• Wilson is a 6-foot-3, 185-pound receiver/running back/defensive back/kick returner/punter. This is his first year playing running back, and he has rushed for 442 yards on 50 carries (8.8 average) and has two 100-yard games. He is tied for second in the WPIAL in catches with 41 for 659 yards and has four 100-yard receiving games. He has 30 tackles on defense, two interceptions and has averaged 23.2 yards on kickoff returns.
North Carolina State and some Mid-American Conference schools have offered him scholarships, and Penn State has been showing more interest lately. Wilson also has a few Division I scholarship offers for basketball.
• Foster is a 6-2, 185-pound receiver/running back/defensive back/punter/kick returner who has 35 catches for 598 yards and 34 rushing attempts for 269 yards. He has two interceptions on defense and more than 30 tackles
Foster has scholarship offers from colleges across the country but recently narrowed his list to Pitt, Ohio State and Alabama.
• Challingsworth is a 6-2, 190-pound receiver/defensive back/punter/kick returner and expert at blocking kicks. In the past two seasons, he has blocked seven extra points or field goals. This season, Challingsworth has 33 catches for 768 yards (23.3 average). He doesn't run the ball as much as Wilson, Foster or Boyd, but still has 61 yards on nine rushing attempts. He is averaging 32 yards a punt, 17.9 yards on punt returns and has two interceptions on defense, returning one for a touchdown.
"I've been working out at quarterack, too, just in case something happens," Challingsworth said.
Challingsworth already has made a verbal commitment to Pitt.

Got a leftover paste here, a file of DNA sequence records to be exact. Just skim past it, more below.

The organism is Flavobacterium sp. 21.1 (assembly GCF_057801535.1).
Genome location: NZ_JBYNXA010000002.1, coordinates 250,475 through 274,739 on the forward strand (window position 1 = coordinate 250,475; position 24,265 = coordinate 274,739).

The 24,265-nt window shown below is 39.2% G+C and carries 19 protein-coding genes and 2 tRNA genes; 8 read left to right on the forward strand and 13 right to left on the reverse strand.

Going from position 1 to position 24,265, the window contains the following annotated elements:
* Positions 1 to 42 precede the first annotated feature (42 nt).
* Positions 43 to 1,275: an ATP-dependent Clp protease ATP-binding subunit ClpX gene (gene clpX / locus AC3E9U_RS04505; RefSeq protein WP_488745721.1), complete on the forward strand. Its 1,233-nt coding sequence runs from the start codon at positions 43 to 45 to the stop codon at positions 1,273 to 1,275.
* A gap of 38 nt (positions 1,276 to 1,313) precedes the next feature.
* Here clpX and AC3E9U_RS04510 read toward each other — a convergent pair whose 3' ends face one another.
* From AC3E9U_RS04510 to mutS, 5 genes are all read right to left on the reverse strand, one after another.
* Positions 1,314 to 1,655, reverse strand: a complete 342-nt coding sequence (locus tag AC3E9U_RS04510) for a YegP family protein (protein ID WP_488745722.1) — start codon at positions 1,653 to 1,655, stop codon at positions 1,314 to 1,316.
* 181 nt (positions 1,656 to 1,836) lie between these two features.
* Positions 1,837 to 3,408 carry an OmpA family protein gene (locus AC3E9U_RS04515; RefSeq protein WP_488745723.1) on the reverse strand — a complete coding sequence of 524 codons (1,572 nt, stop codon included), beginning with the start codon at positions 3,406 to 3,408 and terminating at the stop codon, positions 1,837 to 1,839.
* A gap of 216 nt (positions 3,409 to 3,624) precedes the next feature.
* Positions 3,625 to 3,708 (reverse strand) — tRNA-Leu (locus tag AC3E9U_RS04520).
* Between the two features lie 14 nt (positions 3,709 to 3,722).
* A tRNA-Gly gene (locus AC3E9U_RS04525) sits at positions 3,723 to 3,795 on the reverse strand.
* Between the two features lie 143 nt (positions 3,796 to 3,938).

• Boyd takes the "Slash" moniker even further than Challingsworth. He is a 6-2, 180-pound running back/receiver/defensive back/kick returner/punter/quarterback. Not only does Boyd sometimes take direct snaps from center in the wildcat formation, he also has completed some passes this season.
This season Boyd has 1,147 yards rushing on 91 carries and has caught five passes for 114 yards. He has scored 22 touchdowns.
Boyd has more than two dozen scholarship offers. Pitt, West Virginia, Notre Dame, Ohio State and Michigan State are among the schools he is considering.
"I think the bottom line is you have to be a special athlete to do what they are doing at such a high level," Cerro said. "Our offense, you have to learn maybe 15 sets at receiver. Then we have maybe seven different formations in our running-back game.
"Devin has had to learn them all, and he plays safety on defense, too."
Lyons believes Foster, Boyd, Wilson and Challingsworth are throwback players, with some added dimensions.
"You look back 25 to 30 years ago and way before that, you had great, tremendous two-way players who never left the field," Lyons said. "Then, we went through maybe an eight- to 10-year period where you had more guys focusing on one sport, or maybe one position in football.
"I think the cycle is coming back around. I think now you're seeing the guys in high school again, that my father, grandfather and uncles appreciate watching because they don't hardly ever leave the field."
The interesting thing about Foster, Boyd, Wilson and Challingsworth is they stay in contact with each other through text messages or social media outlets (Twitter or Facebook).
But they also have played with each other or against each other in offseason 7-on-7 tournaments. Wilson and Foster play in the same conference. Challingsworth and Wilson work out at the same facility -- Evolution Sports Institute in Bridgeville.
"I reach out to Foster sometimes. Obviously, I'd like to get him to Pitt," Challingsworth said, with a laugh. "I keep in touch with Boyd some and I've talked to all of them before. There is kind of a bond between all of us."